Here’s a very silly notion I decided to run with at some point in the middle of last night. If Scotland was a US state, which one would it be?
I don’t mean in terms of weather or dietary habits or interest in whisky, or any such thing. Rather, I’m interested in population: which US state contains roughly the same share of Americans as Scotland contains of Britons?
The answer, in fact, is another oil-fuelled territory with a long-standing belief in its own exceptionalism. Texas contains around 8 per cent of the US population, compared to Scotland’s 8.4 per cent. It’s also the second largest state by population – which sounds impressive, until you remember that there are fifty of these things.
Here, because I have too much time on my hands, is a map of the US, with the equivalents of the three Celtic nations clearly marked.
The point I’m making here isn’t really about Scotland or Wales or even the US at all. It’s about England. If those three states are the three Celtic nations, that means that, to match the relative scale of England, you must need all the other 47, plus the District of Columbia.
Doing things this way round is a bit of a cheat, of course: any selection of states that leaves England with the vast majority of the map is going to look enormous. So let’s flip things round, and ask: what’s the fewest number of US states you need to get to England’s share of the national population?
The 2010 census found that the US population was around 308.7m. The US equivalent of England would have 83.9 per cent of that, so around 259.0m people.
Texas is the second largest state by population – which sounds impressive, until you remember that there are fifty of these things.
Do the maths, and you’ll find that you can add together the 25 biggest states in the union, and get as far down the population table as little Louisiana (population: 4.5m), and you still don’t quite get there. The minimum number of US states you need to get to 83.9 per cent of the population is 26.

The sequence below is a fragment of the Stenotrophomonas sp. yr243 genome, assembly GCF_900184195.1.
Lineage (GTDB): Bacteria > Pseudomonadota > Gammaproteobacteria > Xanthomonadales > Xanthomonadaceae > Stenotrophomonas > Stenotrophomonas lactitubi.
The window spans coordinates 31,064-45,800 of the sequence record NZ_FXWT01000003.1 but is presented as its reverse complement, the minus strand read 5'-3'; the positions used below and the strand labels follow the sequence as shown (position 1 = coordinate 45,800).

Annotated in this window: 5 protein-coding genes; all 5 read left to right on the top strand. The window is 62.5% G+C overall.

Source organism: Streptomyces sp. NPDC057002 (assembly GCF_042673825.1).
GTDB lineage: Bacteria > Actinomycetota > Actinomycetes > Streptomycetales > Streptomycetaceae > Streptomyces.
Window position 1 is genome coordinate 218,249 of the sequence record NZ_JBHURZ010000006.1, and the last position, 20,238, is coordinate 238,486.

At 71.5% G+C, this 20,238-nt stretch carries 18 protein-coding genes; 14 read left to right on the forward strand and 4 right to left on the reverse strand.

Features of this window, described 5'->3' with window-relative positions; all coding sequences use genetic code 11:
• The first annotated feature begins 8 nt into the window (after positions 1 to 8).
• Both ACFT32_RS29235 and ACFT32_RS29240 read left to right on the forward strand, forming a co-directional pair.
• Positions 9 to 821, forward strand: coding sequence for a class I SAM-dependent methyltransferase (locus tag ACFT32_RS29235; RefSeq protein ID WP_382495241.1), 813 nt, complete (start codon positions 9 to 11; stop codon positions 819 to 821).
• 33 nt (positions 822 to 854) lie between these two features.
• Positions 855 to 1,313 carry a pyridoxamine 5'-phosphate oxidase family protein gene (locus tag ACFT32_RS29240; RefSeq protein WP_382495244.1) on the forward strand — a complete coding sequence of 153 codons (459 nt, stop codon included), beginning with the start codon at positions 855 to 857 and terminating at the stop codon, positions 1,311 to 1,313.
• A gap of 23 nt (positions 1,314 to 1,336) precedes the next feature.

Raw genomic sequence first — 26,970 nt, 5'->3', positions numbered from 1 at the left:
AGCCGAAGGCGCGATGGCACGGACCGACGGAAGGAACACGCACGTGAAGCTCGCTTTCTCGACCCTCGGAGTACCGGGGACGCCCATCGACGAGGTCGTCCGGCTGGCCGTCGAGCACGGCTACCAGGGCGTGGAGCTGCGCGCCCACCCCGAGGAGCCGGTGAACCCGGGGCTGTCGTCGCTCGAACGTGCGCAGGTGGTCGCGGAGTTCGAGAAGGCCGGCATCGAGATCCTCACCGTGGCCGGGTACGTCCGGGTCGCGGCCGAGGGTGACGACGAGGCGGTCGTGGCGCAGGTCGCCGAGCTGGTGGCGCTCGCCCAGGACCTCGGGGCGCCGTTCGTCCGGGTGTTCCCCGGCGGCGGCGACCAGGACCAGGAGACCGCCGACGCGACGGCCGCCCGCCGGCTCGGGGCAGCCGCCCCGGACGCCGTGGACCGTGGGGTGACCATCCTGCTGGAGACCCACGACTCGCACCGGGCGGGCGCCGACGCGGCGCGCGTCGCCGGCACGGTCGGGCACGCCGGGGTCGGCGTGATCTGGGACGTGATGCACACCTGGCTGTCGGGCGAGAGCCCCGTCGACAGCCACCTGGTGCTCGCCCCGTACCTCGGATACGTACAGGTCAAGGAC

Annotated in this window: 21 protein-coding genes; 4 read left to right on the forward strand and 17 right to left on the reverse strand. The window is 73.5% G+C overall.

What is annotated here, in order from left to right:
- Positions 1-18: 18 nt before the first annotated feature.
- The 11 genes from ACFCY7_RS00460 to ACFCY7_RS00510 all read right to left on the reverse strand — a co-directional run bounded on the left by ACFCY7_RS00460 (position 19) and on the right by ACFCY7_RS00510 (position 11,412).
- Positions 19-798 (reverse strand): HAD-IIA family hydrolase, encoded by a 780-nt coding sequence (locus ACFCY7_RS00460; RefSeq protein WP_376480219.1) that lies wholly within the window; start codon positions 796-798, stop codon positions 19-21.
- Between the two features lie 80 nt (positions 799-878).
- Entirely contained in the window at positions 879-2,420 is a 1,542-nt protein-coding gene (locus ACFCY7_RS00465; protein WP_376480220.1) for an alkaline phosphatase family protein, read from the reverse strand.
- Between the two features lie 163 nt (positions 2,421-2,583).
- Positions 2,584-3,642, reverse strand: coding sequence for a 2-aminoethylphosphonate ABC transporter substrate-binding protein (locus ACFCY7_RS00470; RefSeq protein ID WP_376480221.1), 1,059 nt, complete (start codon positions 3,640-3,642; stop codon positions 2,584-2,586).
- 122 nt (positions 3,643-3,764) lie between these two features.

Now think about the political implications of treating those 26 as block. Add together the 25 biggest states and, say, Idaho, and you’ll find that between them they carry 418 electoral college votes in a presidential election. You only need 270 to become president, so this is a comfortable landslide in anyone’s book. Look instead at the House of Representatives, where the numbers are a bit more proportional, and those 26 states have a total of 366 congressmen. For a majority there, you need just 218.
The point is that, even under the US constitution, which goes out of its way to protect small states’ rights against the dominance of their bigger neighbours, there is no way that these 26 states won’t dominate the union. It’s mathematically impossible.
By now it should be clear that England is really, really big compared to the other UK nations. But, we like hammering things home, so let’s look at Germany instead.
Around the start of 2013, Germany had a population of around 80.5m. To play a role equivalent to the one England plays in the UK, a German state would need a population of around 67.6m.
By now it should be clear that England is really, really big compared to the other UK nations.
The largest German state, North Rhine-Westphalia, doesn’t even come close. Its population is just 17.6m, only just over a quarter of the required size. In fact you’d need at least 10 German states to get to that magic number (the top nine, plus titchy Mecklenburg- Vorpommern).
Perhaps the multi-state entity most famous for being dominated by a single one of its members was the German Empire, which lasted from 1871 to 1919. At its creation in 1871, its dominant state, Prussia, contained around 25m of its 40m people. That’s around 62 per cent of the total.
In other words, England dominates the UK more – far, far more – than Prussia dominated the German empire.
Oh, and it’s the fastest growing bit of the UK, too, so this problem is going to get worse.
This, I think, might be a partial explanation of how we got into this mess. Our polite instinct is to pretend there’s some sort of parity between the UK nations (or at least, between England and Scotland; the other two don’t qualify for the same treatment, somehow). If we don’t, the smaller nations feel that their interests aren’t adequately represented.
But – and this is the bind we’re in – if we do do that, we end up underplaying the relative importance of England. Not just by a little; by a lot. Either England dominates the union; or the balance of power has to be undemocratic.
This, I’d posit, offers some hint at how the other parts of the UK should have come to feel like they were being crushed under the heel of an over-mighty England, even after powers were devolved. More to the point, it shows why a federal UK is never, ever going to work.